At the time, Ko was unhappy working as a designer for a famous brand, where she had a very busy schedule.
"My life was crazy then. Every month we needed to come out with 150 different designs for production. Every year, there were 14 collections," she says. "There was no time to sit down and discuss things in a creative way."
It was during what she calls the "lowest period in her life" that she came up with a colourful way of dealing with her sadness: creating a "friend" called la petite mu mu.
The character, which she first drew on a computer, brought light into a dark place. "She was my emotional outlet. I wasn't able to communicate with others, but I could with mu mu, who is very supportive," Ko says.
Through the stories and images that Ko created, mu mu virtually "came to life", easing the unhappiness of her stressful life. "There were days when I worked until 5am, went home to take a quick shower, changed my clothes, then headed back to work again," Ko recalls. "I kept asking myself: where is the creativity? Is this the kind of life I want?"
A fashion designer by training, she was designing, travelling overseas and making sure production happened on time - but this was not the life she had in mind when she was studying at the Surrey Institute of Art & Design in Britain and Hong Kong Polytechnic University.
Ko soon became depressed and sought help. "My doctor told me to prepare for a very long recovery."
In 2007, she had to quit her job to rest at home. "I didn't want to rely on medication, so I started to look for [natural] ways to lift my mood," she says. "I took up something I've always enjoyed - drawing."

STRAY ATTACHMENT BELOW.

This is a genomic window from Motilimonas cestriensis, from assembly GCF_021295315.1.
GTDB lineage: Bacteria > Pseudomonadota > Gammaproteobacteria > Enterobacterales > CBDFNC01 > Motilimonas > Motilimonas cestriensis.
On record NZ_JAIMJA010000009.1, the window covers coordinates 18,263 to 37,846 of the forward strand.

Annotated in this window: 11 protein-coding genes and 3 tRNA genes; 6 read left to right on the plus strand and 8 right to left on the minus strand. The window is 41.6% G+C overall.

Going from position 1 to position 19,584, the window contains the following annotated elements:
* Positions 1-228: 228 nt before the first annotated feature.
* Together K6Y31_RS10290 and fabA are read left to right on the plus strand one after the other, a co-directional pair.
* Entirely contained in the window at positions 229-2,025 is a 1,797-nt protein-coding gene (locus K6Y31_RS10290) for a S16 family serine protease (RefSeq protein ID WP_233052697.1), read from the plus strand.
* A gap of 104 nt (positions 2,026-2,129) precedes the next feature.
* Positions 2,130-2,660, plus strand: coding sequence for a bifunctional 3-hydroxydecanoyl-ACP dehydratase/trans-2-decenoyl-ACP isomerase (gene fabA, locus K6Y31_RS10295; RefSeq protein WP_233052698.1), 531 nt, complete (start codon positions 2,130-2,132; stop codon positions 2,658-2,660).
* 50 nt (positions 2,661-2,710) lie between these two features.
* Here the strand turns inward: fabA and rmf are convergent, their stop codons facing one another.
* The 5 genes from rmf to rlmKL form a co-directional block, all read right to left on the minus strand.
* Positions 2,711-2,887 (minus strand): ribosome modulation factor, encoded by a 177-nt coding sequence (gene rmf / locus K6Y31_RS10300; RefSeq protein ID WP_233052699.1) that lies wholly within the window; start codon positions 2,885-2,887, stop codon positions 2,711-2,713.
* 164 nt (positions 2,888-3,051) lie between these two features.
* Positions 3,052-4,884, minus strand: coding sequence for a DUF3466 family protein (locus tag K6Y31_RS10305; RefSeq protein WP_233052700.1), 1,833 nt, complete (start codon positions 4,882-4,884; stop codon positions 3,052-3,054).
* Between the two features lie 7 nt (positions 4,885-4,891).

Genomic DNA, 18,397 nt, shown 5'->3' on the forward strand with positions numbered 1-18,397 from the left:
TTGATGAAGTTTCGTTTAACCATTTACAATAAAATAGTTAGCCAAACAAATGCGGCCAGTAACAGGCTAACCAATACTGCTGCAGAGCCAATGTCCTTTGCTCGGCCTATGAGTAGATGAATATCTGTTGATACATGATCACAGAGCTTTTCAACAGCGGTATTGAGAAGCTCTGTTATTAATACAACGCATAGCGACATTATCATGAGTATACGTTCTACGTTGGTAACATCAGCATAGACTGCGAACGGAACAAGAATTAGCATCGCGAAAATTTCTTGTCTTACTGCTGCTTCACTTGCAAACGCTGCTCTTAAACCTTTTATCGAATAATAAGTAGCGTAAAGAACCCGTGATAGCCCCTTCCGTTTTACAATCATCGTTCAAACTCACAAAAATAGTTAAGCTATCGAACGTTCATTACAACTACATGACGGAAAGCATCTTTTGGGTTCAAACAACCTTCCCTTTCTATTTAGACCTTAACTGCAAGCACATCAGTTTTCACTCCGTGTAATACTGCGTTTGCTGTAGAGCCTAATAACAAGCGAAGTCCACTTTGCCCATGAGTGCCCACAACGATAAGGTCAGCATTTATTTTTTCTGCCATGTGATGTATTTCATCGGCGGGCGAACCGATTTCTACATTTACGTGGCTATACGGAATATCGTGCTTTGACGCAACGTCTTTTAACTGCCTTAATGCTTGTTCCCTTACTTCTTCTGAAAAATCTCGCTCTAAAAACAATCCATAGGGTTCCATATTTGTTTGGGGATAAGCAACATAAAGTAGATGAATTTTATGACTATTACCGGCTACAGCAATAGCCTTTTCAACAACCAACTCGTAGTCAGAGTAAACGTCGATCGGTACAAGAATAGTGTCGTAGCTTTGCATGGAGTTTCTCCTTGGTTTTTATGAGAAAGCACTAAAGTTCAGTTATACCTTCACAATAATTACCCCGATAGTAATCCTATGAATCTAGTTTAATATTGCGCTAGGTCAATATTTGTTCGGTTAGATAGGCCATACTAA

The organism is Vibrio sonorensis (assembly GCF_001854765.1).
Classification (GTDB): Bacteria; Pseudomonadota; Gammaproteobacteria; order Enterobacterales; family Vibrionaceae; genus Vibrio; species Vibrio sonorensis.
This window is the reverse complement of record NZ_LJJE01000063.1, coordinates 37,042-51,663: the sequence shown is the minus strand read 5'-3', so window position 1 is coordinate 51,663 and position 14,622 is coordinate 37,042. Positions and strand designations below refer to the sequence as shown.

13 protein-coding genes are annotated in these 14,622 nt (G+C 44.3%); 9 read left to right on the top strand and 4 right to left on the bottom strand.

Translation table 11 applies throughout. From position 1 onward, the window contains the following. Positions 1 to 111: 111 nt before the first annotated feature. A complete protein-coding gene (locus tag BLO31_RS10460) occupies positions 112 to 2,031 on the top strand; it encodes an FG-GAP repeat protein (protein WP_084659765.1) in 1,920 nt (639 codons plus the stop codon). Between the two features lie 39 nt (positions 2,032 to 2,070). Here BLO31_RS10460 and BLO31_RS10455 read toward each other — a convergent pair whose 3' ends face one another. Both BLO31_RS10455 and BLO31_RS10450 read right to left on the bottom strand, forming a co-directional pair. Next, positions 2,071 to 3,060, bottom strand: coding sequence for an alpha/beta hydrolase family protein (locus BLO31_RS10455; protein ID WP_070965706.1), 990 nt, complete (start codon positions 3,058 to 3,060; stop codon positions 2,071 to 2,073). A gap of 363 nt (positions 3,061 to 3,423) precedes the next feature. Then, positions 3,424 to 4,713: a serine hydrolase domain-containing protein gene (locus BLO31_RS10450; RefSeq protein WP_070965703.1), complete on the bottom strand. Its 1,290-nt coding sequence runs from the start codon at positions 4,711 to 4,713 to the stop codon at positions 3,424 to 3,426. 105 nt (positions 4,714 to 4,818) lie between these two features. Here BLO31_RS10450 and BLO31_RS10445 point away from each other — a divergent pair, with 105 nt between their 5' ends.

As she drew, a female character emerged.
"Mu mu is a four-year-old girl. She never grows up. Often I see her alone in her secret garden," Ko says.
Ko could see herself in mu mu, whose image she now portrays in paintings, sketches and other media. Later, a fellow artist created a 3D model of mu mu.
Ko has created many tales about mu mu, some of which are to be featured in a new illustrated book she plans to launch in December.
"One story is about her fear of thunderstorms ... One day, mu mu got tired of being afraid so she turned herself into a Thunder Rabbit. She decided to face her fear head-on," Ko says. "Every one of us has something we're afraid of. The fear will come back again and again until we face it."
Ko has a more positive outlook on life now, and has been working again over the past few years. Looking back, Ko is grateful for the lessons she learned from her dark days.
"Sometimes we have to learn to let go of things that aren't suitable for us and walk away from situations that are stressful. Creativity will only happen when we are in a relaxed state of mind," she says.
"There is always a way out to any problem. You just have to believe in yourself. Always keep a playful heart and a 'Thunder Rabbit' spirit."
Fion Ko's art is on display until April 15 in the Easter Dream Garden exhibition at the World Trade Centre in Causeway Bay